Here they COME!
Not that I want to associate myself in any fashion with Dickie but some of my Union regiments are from Ohio. As mentioned, I finished off yesterday's game using Hearts of Tin, we don't need to mention how Red's attack fared or what happened to the Bodyguard and the Princess Charlotte Dragoon Guards when faced by one scruffy squadron of Blue Dragoons, but the square rules seem to work, just ask the Blue Guards. However, when I went to reset and try again with the post game improvements and some of the new, ummn Features, removed. I was suddenly tired of trying to round up stragglers, dressing the ranks and standing figures up so I decided that bases were called for even if the rules work without them. Actually I was a bit taken aback by my eagerness to get them back onto their bases. After all, I never did finish the single bases on all the ones I de-based last fall. It seemed smarter to just go with armies that were already based. It made even more sense to use armies which had recently played with the previous draft so I could see how it compared. So off to O-Hi-O or Tennessee or somewhere for Scenario 1, Scene 2.
Where the scenario called for light infantry or cavalry in excess of what I had, I merely fielded another infantry unit. It turned out there were enough stands to give every regiment 4 stands. (They had been painted as 3,4 or 5 stands depending on when they were done.) 2 batteries each of 2 guns, 6 infantry in 2 brigades, a sharpshooter and 2 stands of cavalry for Johnny Reb. 2 batteries, 8 infantry and 1 cavalry for Billy Yank. 3 of the batteries had 1 rifled gun and 1 Napoleon, the remaining, Yankee battery had a 6 pdr instead of the Rifle. Not nearly as good to be honest, 2 Napoleons would have been OK though.
After an hour of shelling (4 turns), the Union battery in the center was slowly getting the upper hand and the infantry was ordered forward. On the Federal left, the battery supported by cavalry had already shifted forward to bring the 6pdr into action. The Rebs on the hill got tired of being shot at and advanced which triggered a reaction from the hovering cavalry (who seem to have forgotten about their breechloading carbines and the 2 nice new dismounted cavalry stands).
The real action begins.The infantry, obviously a bit rattled, fired high and if the Brigadier hadn't been there, (he had had to drag them off the hill by the ear), and able to inspire them in melee, they would have broken and probably been ridden down. As it was, it was a tied melee.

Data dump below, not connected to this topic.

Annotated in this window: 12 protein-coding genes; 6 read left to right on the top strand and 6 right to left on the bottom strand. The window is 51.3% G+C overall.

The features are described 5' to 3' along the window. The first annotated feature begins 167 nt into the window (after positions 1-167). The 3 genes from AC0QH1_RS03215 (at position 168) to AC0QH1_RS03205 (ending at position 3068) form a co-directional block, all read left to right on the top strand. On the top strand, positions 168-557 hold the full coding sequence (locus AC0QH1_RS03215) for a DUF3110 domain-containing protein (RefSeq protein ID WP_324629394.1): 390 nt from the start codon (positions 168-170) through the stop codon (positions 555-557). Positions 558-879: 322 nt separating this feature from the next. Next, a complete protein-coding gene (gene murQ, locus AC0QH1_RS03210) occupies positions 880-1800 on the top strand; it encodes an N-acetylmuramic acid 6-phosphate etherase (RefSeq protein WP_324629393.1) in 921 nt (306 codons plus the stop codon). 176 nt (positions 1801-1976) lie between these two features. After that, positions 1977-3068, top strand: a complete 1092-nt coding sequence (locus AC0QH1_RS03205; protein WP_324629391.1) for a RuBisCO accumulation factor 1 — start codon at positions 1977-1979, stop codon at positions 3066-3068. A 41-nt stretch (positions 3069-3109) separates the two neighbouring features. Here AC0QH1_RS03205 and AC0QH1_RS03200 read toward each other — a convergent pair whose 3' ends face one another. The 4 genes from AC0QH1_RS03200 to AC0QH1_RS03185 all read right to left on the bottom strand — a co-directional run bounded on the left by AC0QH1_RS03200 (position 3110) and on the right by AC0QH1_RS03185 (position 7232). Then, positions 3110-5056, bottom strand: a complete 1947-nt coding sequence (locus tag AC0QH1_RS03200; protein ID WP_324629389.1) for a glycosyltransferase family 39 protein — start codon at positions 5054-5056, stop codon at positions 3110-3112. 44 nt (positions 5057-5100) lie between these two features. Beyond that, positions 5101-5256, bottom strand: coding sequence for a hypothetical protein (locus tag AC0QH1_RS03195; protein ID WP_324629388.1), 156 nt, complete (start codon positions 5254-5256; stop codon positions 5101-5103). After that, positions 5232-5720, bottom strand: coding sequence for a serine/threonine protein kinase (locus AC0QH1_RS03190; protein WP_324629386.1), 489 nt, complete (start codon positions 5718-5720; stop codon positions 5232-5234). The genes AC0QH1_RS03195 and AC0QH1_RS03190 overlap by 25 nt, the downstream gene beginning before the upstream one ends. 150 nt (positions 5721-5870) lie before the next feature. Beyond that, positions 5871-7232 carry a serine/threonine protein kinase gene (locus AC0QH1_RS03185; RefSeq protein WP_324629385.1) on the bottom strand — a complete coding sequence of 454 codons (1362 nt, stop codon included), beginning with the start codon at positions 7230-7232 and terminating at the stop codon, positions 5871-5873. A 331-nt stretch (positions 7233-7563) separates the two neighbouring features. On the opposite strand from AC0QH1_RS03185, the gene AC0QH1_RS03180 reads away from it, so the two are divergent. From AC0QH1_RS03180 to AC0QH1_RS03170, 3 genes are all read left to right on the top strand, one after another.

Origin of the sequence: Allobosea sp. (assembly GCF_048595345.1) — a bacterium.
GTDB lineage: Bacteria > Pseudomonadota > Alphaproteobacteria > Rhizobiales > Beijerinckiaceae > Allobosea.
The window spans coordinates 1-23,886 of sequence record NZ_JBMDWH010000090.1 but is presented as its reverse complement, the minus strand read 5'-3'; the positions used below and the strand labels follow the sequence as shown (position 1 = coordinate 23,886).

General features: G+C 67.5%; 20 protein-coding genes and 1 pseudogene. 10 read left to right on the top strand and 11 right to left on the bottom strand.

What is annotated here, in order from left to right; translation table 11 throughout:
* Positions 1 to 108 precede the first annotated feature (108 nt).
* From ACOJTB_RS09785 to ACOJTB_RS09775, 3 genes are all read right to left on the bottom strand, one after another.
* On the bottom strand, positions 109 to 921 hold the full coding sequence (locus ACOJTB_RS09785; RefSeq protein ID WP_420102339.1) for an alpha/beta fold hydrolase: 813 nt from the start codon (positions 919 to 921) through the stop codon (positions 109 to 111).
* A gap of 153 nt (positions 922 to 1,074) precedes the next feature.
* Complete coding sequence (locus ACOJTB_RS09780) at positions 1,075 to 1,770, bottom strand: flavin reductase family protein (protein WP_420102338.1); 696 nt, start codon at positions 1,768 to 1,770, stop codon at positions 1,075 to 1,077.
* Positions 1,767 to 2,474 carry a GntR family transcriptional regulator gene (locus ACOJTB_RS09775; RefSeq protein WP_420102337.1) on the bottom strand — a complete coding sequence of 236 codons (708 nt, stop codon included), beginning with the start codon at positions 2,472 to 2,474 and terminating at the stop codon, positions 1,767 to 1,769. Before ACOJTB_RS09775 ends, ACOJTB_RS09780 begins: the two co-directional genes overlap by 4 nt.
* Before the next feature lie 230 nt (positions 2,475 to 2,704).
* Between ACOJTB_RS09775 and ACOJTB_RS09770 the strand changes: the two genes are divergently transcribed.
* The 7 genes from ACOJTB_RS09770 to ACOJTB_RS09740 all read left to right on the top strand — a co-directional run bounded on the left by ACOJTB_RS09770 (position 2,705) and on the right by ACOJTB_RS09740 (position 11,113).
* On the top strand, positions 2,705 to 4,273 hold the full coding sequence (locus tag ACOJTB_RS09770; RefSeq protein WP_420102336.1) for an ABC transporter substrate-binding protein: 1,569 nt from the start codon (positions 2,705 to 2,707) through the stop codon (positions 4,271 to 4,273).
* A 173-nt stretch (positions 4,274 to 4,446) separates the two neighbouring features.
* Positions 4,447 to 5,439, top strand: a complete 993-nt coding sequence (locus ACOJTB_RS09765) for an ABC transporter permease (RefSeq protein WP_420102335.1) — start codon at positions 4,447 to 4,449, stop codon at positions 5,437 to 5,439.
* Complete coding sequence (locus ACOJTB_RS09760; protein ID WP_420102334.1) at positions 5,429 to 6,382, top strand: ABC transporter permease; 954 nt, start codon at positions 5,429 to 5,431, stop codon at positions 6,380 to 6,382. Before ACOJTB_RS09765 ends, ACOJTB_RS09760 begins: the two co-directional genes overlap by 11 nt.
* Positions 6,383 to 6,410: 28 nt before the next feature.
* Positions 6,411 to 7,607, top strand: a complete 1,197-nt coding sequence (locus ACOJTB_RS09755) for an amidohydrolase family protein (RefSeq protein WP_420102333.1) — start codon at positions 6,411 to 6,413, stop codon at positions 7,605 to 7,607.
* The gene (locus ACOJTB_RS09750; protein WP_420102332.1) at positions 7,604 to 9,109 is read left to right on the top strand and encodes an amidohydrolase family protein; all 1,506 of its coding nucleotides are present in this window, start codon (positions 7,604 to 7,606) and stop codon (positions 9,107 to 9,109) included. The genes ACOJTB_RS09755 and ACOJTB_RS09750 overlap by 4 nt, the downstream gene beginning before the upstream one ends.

OOPS! Rebs, Rebs on Horses! (where the heck did they come from?)
Once they had mopped up the Yankee cavalry, the Reb horsemen started eyeing the now unsupported battery. Good timing for box cars from the artillery!
It was about this time that the Rebs realized that they had made a BIG mistake. During the artillery duel, they had ample warning that their battery was losing the fight but instead of pulling back to dead ground and slowly rallying the battery to get it ready to hold off the inevitable infantry attack, they stuck it out until they reached their break point. Then they figured what the hell, nothing to lose now, except there was, they soon went from 1 army morale point lost, to 2 points lost for a destroyed battery and no canister to stop a break through. Well, not like the Yanks will break through with a mere 6 regiments vs 3 on that side of the hill. (Why were there still 3 Reb regiments fending off a 1/2 hearted attack by 2 Yankee regiments on the other side? Well, there was a lot of smoke and I was busy and well it was Hoods fault! He should have been here.)
Where did the Yanks find all those 6's??
At this point, the flank charge actually stalled in a tied melee. The Rebs had 3 units at their Break Point and 2 units destroyed. Their morale was down to 3 from 10. But the Yanks were already down to...hmm 8 from 11. OK, not good but the day is not lost yet! Counter attack on the right, then if the reserve wheels about and fires a load of ....OK failed order check. Oh crap the Butternuts just broke, General Ryder has been captured and the Yanks have just plowed into the flank of the reserve. There goes the Army Morale. Skidaddle boys! Every man for himself!
What can I say? This is just the sort of game that I've been wanting to play for 2 well, 12 well, many years!
Hard to say how long it took as I was stealing away from other things to play a turn here and a turn there, not to mention updating the draft as I found things. About 10- 12 turns I think, and somewhere between 1 and 2 hours.
The slightly longer but much freer moves coupled with the reaction system and the cards worked like a charm as did interplay from the improved combat system with the double hits on a 6 (Thank you WRG 1685-1845 rules!), the increased number of hits per stand and the way the accumulating hits works. I did have a couple of units that were on the verge of reaching their Break Point but were able to pull back and rally to the point where they could rejoin the action but most were too busy or the hits came too fast.
One thing has given me some concern. Once again I really enjoyed the 1/72nd armies on my 5x6 table. Not crowded at all. in fact I could have doubled the number of stands easily and possibly tripled though that might have made the game a long one. That means Divisional or even small Corps battles. If I compress the ground scale to 1mm = 2 yds, and use brigades as units, I'm into fighting original F&F scenario territory. And these guys will stand on my rolling cloth over hills terrain. If I do some spray painting of drop cloths and ... 1/72 nd Sikhs did you say? or 1/72nd Franco-Prussian? That was NOT the plan!
I'd better get working on getting my 40mm Toy Soldiers onto their bases so they can work their glossy magic on me..
I'm looking forward to trying the rules out vs a live opponent. 10mm Tricornes anyone?